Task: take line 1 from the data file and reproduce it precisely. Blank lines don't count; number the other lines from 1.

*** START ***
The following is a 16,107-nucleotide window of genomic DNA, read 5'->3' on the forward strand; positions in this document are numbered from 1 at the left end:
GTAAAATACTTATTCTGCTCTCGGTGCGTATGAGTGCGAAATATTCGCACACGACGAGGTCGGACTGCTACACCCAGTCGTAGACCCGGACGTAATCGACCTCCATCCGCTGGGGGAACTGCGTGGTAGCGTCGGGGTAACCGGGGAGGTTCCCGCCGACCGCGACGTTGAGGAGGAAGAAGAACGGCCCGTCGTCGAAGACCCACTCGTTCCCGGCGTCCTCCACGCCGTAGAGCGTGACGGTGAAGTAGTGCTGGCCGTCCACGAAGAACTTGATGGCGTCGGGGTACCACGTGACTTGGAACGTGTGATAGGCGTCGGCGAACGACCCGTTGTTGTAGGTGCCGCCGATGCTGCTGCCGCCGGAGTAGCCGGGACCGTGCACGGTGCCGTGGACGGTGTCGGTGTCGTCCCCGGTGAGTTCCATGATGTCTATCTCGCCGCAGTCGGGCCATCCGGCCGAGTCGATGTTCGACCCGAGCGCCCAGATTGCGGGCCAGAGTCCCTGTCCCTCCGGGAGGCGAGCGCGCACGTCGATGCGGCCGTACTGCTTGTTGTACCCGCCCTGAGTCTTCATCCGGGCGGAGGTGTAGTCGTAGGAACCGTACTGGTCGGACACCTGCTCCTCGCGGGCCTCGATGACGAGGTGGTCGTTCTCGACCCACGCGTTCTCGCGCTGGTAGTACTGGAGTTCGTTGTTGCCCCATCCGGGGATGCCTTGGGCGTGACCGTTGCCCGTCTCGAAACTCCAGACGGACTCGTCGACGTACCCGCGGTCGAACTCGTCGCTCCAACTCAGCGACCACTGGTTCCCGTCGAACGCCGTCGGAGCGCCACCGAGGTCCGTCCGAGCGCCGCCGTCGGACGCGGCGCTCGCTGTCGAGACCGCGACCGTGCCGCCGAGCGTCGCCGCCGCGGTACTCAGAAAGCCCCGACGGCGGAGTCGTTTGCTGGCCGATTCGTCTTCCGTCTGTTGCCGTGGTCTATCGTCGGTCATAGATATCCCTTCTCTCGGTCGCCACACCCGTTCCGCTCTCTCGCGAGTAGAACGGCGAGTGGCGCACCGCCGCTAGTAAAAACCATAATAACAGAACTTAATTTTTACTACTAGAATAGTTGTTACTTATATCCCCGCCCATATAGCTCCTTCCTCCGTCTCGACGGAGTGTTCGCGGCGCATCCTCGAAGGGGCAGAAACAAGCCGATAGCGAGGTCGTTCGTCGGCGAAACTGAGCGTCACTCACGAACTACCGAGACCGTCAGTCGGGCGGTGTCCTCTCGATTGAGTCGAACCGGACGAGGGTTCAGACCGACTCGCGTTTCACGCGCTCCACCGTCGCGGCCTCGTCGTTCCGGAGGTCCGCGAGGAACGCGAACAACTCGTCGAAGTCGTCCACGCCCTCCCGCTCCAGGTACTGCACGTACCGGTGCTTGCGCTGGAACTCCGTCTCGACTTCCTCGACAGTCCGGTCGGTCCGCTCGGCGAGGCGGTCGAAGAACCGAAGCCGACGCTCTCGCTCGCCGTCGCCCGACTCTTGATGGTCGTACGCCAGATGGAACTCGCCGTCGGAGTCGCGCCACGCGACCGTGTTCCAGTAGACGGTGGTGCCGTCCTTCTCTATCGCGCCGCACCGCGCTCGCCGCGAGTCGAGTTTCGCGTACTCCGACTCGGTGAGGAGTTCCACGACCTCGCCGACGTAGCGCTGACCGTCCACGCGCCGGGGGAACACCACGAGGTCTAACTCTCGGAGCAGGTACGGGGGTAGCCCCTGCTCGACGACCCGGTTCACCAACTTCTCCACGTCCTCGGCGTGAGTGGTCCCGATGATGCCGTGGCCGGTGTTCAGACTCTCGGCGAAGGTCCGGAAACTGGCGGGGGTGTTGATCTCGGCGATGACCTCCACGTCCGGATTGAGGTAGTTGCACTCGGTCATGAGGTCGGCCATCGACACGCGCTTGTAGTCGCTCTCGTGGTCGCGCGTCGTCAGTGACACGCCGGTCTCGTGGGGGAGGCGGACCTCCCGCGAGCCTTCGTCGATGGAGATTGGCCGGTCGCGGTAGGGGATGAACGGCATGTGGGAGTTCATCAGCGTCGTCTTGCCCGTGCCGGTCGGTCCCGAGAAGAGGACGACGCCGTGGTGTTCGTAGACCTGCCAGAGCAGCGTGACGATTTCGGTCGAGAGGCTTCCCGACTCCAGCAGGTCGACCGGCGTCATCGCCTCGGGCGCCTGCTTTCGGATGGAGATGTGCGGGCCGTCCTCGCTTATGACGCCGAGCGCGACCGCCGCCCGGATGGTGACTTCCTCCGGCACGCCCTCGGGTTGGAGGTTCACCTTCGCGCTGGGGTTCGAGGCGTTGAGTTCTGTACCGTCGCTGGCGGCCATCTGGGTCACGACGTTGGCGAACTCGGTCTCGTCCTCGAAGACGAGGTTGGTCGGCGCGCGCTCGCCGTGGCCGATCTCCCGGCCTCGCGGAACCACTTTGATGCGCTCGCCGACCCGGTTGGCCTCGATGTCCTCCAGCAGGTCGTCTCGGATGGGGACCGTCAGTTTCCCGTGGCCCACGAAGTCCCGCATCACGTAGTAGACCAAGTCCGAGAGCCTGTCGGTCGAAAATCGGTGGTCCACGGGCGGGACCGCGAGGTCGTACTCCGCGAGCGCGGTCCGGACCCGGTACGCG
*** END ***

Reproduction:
The following is a 16,107-nucleotide window of genomic DNA, read 5'->3' on the forward strand; positions in this document are numbered from 1 at the left end: